Time flies when you’re having fun eh? I surely hope my time in Spain doesn’t go by fast when I get there! Like the title says, I am 20 days before I start my 5th stint on the Camino Frances. I can’t believe I have been caught by this bug since June 2011. There is no sign of it letting me go also, judging my eagerness to return to Spain.
I have just over 2 weeks of walking ahead of me so if all goes well I should get to the Templar city of Ponferrada. Although I may reach Villafranca if I put in a few long days. My flight touches down in Bilbao on the 5th of May and I catch a bus from the city’s main bus station afterwards. It will bring me to Belorado where I plan to start the next morning. I have emailed Jana in Cuatro Cantones (I encourage you all to stay there – a fab albergue) and she will save a bunk for me there! Should my flight be delayed, I have option of catching a later bus to Burgos which is 50km westwards from Belorado.
I walked from Belorado to Atapuerca in 2013 , a 30km day, but I may stop short in Ages this year. It is a challenging first day with a good climb at Villafranca Montes de Oca and a long slog of 12km through woods before arriving at the barren San Juan de Ortega. I have good memories of devouring lunch and a cerveza at the bar there before moving on to the next town.
I’ve also learnt that some friends of mine are walking different sections in or around the same week. Unfortunately, we won’t meet but we will good stories to tell when we all return. I travel to Tipperary this weekend to walk two longish days (around 20km) and hopefully to have some tapas and vino.
I had a random thought of throwing on my backpack in work today and a big smile appeared on my face. It is strange what makes people happy. I can’t wait to get back out there.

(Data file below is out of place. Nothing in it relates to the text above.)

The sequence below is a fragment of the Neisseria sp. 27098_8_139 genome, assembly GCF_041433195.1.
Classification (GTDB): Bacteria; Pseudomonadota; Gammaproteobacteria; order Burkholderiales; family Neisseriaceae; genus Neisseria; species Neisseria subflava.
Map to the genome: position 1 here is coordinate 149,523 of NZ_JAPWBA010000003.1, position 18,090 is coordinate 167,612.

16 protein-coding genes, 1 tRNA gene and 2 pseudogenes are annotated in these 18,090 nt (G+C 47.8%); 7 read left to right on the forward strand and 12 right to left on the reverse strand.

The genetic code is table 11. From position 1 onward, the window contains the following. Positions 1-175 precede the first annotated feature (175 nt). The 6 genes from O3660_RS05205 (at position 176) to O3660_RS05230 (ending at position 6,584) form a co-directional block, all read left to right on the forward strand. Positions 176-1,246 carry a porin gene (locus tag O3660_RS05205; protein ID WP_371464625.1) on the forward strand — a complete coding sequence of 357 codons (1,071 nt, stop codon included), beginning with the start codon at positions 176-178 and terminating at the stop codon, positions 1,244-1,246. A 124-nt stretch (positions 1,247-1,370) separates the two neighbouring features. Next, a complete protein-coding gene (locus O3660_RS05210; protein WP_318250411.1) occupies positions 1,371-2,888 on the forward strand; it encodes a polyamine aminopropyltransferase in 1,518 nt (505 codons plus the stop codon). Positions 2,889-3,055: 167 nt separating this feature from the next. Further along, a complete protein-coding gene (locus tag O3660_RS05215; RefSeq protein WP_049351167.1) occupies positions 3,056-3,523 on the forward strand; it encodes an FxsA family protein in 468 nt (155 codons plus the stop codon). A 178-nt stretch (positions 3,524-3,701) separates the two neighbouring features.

40 days left…. For those who have not walked the Camino de Santiago, these final 40 days should be spent scouring over packing lists, forums, blogs while taking every available opportunity to get out walking. For me, having had the joy of walking the Camino Frances a number of times before, that excitement is not as intense. However, It’s easy to put myself in some people’s shoes when I read blogs or posts on forums. I remember counting down the days eagerly. I remember making sure each and every item was checked to make sure I hadn’t forgotten something before I left. Back in 2011, I had little knowledge of the Camino as it was “a long walk for charity” in my mind. In 2012 and after a year of constant reading, my interest in the Camino and Spain in general grew. It has got to a point that at this stage, I have grown very fond of that part of Spain. I go back to the Camino Frances on May 5th, walking through parts that I have seen before. Does it bother me? Not in the slightest. Will I do things differently? I hope so. I wanted to do things a little different last September but that didn’t happen as much. Will I come back again? Absolutely. The Camino has become part of me and as long as I’m physically able to walk it, I will come back. I only wish I had longer to walk but it is what it is. I am planning to meet some Camino friends before I leave in May for a few long walks and some glasses of vino. I can’t wait for that weekend. More updates to follow.
Picture the scene.
I had walked 25km on a super-hot day from O Cebreiro to Triacastela. It was June 2012 and it was my penultimate day before I made my way home. Myself and my German friend, Sabine, arrived in Triacastela pretty late and most of the albergues were full up. We were walking in busy season. I managed to find a great albergue that I continue to recommend to future pilgrims, Albergue A Horta de Abel (information here). That day’s walking was mostly downhill…the type of walking I am least fond of. Ask me to walk uphill for 35km and I can do that all day, but downhill and I will have problems. And I did.
After I slowly took off my shoes, I was greeted by:
“Oh…that looks nasty”